Robert Edwards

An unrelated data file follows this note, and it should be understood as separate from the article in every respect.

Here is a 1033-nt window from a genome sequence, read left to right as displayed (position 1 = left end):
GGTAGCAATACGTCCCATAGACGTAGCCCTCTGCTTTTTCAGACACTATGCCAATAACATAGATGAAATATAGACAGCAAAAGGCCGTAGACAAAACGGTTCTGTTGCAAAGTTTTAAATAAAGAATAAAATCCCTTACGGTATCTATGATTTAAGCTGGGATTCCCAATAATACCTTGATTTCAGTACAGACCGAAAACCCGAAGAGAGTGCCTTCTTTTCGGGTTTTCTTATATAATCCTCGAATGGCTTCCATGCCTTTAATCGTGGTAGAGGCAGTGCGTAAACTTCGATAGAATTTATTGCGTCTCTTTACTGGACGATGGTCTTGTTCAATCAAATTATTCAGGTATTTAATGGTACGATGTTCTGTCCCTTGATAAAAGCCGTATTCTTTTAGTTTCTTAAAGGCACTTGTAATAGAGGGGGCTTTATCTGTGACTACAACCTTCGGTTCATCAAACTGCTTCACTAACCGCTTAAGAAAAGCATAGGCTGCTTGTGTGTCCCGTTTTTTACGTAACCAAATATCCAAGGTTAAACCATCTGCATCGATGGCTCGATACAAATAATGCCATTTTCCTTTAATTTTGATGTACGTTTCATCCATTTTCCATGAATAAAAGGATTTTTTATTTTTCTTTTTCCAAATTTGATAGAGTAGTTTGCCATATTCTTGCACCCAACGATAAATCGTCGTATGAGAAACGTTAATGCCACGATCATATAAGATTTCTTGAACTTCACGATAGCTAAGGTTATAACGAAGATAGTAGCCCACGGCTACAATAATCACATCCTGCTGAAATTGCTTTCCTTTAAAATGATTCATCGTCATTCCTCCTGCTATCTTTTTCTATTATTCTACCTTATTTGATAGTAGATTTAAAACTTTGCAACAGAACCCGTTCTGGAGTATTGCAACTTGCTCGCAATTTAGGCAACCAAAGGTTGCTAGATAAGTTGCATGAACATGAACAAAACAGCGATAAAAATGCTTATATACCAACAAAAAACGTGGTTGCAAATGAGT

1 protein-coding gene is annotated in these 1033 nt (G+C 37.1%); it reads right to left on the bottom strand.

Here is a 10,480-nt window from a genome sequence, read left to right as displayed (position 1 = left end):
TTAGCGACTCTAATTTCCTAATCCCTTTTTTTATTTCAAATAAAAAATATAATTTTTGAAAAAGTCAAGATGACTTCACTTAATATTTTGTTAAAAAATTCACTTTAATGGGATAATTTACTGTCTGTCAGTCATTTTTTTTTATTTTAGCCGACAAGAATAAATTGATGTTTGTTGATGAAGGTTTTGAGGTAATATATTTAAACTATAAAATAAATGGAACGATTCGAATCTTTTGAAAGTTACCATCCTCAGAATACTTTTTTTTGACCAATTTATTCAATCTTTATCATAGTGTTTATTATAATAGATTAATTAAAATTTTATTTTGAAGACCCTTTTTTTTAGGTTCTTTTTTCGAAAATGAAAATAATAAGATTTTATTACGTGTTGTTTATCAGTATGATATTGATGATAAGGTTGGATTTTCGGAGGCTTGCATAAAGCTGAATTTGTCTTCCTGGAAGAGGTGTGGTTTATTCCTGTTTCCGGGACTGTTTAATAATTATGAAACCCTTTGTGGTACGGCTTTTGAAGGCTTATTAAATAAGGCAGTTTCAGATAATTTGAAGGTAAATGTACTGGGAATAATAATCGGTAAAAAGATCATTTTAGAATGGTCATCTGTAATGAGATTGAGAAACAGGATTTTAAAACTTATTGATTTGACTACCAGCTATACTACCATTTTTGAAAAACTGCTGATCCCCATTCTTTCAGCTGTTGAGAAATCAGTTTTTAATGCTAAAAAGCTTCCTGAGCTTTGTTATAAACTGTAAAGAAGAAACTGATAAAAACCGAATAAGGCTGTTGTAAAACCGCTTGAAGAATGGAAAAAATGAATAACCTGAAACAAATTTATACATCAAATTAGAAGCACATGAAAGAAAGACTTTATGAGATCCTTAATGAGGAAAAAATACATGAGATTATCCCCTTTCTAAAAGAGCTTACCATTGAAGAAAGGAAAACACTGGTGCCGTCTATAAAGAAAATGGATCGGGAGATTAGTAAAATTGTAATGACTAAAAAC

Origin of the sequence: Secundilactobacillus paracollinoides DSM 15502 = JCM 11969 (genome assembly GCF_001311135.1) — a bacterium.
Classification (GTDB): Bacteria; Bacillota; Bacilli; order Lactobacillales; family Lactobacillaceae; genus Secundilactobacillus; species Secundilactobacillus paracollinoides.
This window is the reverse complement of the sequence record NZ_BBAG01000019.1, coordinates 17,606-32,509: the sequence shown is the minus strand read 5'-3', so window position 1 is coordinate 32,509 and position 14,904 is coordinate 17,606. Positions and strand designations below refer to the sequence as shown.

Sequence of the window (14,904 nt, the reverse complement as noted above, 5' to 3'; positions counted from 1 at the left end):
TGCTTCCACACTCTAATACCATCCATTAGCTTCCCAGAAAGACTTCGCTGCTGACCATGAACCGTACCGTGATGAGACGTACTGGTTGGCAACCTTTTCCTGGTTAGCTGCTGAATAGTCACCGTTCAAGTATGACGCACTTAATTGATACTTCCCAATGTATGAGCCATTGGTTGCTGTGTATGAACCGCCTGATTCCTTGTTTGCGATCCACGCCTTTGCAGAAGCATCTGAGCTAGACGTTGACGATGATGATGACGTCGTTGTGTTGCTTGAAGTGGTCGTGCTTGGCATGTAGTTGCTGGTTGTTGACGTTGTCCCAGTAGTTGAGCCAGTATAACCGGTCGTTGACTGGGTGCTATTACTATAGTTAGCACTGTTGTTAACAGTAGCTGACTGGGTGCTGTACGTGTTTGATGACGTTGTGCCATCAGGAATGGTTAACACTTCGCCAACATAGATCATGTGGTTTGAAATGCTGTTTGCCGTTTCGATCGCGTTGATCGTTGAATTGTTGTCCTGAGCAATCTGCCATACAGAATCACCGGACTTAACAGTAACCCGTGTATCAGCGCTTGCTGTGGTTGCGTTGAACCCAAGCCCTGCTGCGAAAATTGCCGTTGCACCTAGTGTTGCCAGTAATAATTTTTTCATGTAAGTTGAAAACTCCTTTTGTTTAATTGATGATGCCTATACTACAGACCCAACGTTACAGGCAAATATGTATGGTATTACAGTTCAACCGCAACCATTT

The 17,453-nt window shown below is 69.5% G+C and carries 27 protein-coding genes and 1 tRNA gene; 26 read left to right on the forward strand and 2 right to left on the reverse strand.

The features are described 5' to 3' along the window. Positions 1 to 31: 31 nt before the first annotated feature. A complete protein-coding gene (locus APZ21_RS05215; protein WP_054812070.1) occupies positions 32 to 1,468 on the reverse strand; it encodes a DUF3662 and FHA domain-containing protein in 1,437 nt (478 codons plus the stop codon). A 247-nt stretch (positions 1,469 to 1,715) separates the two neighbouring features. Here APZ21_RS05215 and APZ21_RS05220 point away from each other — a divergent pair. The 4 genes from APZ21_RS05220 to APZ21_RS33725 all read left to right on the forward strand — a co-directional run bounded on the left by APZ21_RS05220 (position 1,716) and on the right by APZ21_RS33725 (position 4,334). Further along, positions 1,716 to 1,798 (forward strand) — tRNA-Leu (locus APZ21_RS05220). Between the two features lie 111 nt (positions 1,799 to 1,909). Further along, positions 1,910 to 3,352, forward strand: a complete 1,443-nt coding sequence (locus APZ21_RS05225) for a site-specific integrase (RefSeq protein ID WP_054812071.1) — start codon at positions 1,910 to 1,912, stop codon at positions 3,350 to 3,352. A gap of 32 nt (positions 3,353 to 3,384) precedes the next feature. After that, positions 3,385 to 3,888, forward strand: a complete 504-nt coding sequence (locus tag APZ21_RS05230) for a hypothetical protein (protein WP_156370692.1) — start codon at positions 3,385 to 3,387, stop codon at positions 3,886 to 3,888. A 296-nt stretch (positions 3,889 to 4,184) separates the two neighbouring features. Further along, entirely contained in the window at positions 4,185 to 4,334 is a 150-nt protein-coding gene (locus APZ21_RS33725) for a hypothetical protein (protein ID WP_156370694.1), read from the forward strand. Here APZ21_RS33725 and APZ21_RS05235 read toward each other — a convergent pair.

Another great young player comes our way from the East Coast; this time it’s young trombonist Robert Edwards, whose debut release, Let’s Cool One, demonstrates a superb combination of youthful energy, a knowledge of classic jazz styles and hard-earned skills. Edwards, a protegee of trombone masters Steve Turre and Mike Dease, has assembled a cast of young talent that is a true pleasure to listen to. Edwards, trumpeters Alex Nguyen and Keyon Harrold (guesting on two tracks, pianist Zaccai Curtis, bassist Linda Oh and drummer Mark Whitfield Jr. (son of the jazz guitarist) are joined by trombonist Dease, who in a surprising twist, is featured on tenor saxophone – and shows a fine command of the instrument. Who knew? Songs include four mature compositions from Edwards the haunting “Colleen’s Incantation,” the hard-charging “Looking Glass,” a tribute to trumpeter Ryan Kisor (“Like Kisor”) and the album-ending quartet piece, “Past Presents.” These along with well-played numbers (some deliciously arranged by trumpeter Thomas Barber) by Cedar Walton (“Firm Roots”), Thelonious Monk (the bluesy title track), Johnny Green (“Body and Soul”) and Turre’s tribute to Rahsaan Roland Kirk, “One for Kirk.” The players are well schooled in the tradition: traces of players like McCoy Tyner, Freddie Hubbard, and especially in Edwards case, Slide Hampton, can be readily heard. Liner notes are written by Claudio Roditi; Do you begin to understand the pedigree involved here? Listeners who enjoy their hard bop and straight ahead tunes presented “old school,” will truly enjoy this solid and warmly recorded collection, full of tasty solos by all involved. Edward’s technique is impressive, with notes played so fast and cleanly, one might suspect he is performing on a valve instrument. Dease shows he may have another career possibility as a saxophonist with his interesting and tasteful work. Pianist Curtis, and the two trumpeters involved all would seem to exhibit the necessary skills needed to succeed in the jazz world, as do rhythm section mates Oh and Whitfield. All involved, thankfully, know how to swing – a good sign indeed, in these troubling times. I would suspect we will hear more from Edwards and many of these talented players in the future.